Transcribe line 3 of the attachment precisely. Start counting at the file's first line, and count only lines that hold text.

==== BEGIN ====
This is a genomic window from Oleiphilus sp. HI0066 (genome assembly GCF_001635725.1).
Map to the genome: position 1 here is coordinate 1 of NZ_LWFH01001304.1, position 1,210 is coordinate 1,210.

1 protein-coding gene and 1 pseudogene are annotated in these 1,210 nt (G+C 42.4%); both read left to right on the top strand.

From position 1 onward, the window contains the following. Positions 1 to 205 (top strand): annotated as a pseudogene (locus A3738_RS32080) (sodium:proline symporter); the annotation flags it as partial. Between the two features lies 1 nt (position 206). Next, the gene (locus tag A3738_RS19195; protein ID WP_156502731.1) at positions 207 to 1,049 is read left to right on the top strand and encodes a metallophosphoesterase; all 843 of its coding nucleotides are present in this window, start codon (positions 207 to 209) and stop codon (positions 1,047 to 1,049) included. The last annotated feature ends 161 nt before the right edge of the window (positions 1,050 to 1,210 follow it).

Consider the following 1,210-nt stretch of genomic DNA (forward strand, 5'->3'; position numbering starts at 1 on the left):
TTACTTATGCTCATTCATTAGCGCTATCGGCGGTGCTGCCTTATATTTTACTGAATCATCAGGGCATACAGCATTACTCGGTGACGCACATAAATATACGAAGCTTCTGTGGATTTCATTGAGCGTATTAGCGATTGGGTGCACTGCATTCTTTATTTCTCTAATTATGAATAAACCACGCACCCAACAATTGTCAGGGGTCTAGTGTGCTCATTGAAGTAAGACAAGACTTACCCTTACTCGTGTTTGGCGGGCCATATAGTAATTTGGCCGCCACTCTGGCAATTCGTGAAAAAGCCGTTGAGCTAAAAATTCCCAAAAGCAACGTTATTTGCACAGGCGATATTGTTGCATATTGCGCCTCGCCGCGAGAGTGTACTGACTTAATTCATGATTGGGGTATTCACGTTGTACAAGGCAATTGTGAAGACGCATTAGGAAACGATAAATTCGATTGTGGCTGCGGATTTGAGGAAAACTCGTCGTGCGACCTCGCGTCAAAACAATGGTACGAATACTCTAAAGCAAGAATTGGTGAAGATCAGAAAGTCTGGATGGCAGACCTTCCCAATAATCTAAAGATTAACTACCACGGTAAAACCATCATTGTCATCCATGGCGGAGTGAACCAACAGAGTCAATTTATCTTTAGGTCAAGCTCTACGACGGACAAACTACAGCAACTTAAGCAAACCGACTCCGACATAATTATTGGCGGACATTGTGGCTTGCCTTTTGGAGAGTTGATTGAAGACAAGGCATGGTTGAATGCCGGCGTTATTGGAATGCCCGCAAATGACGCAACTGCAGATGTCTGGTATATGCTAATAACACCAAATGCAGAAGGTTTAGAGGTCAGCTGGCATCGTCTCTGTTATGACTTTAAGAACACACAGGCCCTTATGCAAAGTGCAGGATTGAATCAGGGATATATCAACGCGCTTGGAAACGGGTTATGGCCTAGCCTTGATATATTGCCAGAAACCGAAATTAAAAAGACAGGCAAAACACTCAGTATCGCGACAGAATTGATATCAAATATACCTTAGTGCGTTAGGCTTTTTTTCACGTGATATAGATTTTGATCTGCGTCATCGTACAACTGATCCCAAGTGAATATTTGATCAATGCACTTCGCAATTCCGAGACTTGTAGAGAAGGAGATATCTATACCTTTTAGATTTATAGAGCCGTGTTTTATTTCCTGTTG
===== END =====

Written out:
1 protein-coding gene and 1 pseudogene are annotated in these 1,210 nt (G+C 42.4%); both read left to right on the top strand.